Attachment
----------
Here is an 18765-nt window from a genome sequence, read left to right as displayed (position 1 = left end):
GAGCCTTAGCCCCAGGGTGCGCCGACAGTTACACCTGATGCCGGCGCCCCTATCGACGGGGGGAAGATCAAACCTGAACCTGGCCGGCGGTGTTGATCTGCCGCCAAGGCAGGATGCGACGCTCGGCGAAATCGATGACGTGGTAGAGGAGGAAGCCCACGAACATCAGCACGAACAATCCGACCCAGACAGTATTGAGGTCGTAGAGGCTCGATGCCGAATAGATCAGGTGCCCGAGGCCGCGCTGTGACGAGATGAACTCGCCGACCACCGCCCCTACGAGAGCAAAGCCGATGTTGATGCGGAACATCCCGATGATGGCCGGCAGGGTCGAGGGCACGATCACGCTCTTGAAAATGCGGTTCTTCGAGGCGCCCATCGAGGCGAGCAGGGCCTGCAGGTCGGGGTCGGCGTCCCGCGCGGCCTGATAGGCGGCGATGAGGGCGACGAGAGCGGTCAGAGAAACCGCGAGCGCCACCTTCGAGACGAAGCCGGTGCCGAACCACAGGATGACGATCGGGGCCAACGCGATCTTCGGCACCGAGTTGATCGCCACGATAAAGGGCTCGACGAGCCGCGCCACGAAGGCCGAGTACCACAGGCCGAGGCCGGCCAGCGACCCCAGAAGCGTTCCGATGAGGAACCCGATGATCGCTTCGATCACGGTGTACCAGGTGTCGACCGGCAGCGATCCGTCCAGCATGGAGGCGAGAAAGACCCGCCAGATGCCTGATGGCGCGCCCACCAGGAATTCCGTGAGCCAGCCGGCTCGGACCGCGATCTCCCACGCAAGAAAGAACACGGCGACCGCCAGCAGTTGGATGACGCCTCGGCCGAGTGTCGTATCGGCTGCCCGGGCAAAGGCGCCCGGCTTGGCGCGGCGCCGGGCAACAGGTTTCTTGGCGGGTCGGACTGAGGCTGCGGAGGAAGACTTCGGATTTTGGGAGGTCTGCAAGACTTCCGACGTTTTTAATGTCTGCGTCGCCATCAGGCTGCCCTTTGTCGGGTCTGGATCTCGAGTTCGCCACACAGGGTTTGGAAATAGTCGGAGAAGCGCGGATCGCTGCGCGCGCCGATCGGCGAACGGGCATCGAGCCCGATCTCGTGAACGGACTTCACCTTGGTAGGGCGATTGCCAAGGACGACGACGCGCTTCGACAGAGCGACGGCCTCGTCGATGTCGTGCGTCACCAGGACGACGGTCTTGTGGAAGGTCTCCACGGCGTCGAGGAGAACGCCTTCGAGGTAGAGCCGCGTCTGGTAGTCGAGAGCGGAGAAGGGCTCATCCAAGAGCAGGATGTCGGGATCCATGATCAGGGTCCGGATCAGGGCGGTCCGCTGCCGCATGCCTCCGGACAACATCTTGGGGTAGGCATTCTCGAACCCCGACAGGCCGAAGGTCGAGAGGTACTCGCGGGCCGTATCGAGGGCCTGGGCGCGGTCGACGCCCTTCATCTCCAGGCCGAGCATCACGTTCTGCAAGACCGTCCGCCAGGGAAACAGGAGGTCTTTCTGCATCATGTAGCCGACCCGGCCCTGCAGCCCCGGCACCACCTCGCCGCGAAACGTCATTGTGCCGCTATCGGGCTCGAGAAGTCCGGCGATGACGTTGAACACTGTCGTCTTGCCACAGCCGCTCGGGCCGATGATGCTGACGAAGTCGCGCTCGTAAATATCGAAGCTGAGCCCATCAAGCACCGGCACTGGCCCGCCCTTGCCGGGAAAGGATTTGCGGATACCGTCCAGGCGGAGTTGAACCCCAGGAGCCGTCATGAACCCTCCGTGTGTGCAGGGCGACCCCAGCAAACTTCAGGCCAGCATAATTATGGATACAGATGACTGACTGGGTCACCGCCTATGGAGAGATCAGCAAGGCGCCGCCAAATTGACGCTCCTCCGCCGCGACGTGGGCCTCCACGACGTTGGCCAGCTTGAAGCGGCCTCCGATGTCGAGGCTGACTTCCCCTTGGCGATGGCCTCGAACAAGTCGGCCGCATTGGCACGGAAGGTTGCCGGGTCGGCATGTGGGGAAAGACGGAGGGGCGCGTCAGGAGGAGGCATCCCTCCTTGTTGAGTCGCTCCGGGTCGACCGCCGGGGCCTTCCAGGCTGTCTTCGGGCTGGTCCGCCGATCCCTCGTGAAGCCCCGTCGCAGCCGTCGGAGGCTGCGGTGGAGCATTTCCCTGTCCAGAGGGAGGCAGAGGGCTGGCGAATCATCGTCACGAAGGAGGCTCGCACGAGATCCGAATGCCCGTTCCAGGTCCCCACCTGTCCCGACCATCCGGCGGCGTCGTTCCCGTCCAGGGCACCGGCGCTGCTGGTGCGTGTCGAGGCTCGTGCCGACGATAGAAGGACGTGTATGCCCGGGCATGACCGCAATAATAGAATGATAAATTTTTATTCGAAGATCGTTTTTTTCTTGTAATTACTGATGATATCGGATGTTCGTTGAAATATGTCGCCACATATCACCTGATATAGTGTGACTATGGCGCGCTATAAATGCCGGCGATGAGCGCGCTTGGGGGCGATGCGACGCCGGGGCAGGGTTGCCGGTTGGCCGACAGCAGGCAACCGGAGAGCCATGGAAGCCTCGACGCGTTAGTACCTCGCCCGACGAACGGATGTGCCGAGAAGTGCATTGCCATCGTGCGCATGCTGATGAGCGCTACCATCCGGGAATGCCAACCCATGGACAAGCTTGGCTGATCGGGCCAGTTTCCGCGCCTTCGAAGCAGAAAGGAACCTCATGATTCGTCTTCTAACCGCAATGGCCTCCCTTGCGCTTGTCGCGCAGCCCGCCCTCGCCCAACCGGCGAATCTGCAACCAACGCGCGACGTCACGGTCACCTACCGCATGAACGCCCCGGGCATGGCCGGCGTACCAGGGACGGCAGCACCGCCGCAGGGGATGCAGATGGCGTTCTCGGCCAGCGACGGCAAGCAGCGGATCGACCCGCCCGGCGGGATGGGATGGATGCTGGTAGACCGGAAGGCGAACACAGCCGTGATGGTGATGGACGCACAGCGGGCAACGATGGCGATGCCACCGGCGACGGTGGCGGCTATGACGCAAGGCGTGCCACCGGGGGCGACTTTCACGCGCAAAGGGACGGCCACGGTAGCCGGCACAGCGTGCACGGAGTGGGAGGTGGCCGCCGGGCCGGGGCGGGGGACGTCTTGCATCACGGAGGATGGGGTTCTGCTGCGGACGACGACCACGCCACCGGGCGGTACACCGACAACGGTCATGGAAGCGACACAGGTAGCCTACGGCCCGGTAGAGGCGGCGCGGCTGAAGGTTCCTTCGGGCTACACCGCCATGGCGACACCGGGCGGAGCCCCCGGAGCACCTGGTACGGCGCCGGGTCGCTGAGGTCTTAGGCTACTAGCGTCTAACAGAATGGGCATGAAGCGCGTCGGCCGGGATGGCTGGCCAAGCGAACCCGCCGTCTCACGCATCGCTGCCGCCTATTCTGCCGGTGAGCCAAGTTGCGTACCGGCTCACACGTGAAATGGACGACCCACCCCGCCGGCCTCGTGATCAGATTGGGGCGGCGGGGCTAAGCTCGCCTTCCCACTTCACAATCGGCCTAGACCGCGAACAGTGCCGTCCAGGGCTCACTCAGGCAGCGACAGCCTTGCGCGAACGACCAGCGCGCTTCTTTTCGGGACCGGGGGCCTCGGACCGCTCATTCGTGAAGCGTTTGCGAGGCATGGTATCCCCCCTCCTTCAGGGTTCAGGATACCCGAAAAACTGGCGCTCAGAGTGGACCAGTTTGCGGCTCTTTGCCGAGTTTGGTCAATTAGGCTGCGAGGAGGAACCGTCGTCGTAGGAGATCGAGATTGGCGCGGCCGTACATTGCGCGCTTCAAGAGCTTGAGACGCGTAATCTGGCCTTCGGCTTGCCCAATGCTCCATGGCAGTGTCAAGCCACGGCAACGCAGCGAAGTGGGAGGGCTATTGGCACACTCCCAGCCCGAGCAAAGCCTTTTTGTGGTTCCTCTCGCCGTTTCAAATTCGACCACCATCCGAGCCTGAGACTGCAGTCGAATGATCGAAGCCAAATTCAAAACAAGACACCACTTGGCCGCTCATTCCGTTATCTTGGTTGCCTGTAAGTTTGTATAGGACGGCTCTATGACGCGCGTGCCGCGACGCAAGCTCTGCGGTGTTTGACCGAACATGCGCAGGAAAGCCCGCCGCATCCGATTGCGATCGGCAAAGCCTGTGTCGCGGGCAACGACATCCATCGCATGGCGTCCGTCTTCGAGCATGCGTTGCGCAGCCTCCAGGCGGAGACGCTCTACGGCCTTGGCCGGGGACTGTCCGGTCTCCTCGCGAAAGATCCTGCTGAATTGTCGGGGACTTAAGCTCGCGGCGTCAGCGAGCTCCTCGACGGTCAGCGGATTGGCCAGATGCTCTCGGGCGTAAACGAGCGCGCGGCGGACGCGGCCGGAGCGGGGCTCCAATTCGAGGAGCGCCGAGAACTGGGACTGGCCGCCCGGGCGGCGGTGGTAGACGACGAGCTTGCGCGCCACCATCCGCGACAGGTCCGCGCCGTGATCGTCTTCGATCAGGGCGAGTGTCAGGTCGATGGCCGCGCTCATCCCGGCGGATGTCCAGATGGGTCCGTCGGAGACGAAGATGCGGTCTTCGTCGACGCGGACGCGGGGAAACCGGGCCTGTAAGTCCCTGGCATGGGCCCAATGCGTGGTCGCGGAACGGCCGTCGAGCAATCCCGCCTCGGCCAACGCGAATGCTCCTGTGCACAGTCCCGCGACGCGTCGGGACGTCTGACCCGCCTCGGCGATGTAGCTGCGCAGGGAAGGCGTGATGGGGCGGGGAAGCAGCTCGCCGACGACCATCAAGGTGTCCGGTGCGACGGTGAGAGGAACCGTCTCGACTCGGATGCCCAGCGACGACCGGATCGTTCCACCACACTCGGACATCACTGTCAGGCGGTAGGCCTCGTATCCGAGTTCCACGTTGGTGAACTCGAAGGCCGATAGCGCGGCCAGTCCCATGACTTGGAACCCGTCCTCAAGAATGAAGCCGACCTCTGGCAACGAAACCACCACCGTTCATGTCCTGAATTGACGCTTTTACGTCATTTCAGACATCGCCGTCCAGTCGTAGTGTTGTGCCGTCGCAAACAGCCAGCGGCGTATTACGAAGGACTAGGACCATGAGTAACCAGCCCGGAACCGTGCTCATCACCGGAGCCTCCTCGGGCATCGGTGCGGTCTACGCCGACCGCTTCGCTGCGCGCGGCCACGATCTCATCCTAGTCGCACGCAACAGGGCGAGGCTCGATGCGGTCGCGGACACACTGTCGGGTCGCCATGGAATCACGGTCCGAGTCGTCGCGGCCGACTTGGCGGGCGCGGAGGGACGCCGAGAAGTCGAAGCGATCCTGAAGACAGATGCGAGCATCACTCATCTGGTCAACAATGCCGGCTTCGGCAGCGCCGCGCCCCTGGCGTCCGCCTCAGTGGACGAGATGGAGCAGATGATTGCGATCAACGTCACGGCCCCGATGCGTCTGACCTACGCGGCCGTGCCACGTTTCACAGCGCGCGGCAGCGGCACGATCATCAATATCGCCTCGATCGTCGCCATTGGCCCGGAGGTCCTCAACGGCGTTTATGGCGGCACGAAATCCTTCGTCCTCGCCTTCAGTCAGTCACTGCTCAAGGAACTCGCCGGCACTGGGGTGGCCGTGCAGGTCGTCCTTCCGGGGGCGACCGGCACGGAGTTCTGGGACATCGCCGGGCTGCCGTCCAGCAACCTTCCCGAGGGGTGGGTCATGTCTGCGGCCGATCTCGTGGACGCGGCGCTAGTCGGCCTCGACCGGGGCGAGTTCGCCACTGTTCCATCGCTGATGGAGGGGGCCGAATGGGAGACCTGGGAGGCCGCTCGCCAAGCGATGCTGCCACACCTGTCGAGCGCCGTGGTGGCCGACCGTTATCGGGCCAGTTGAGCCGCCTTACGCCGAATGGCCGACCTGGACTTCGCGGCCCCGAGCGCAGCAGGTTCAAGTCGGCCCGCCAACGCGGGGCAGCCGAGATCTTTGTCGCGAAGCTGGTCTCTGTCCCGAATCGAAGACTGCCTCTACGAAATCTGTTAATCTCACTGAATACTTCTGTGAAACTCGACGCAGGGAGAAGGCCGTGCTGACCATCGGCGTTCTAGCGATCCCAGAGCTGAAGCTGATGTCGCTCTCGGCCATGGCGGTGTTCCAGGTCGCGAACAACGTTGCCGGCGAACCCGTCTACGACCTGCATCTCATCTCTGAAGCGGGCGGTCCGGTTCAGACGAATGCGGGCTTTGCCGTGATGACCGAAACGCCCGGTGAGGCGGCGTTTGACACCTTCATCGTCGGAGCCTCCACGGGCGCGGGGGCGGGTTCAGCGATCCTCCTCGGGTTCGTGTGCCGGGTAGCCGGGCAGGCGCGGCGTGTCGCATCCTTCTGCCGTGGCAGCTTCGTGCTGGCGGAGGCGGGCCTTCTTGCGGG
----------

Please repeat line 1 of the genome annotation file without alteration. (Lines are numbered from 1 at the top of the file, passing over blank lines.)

Here is an 18765-nt window from a genome sequence, read left to right as displayed (position 1 = left end):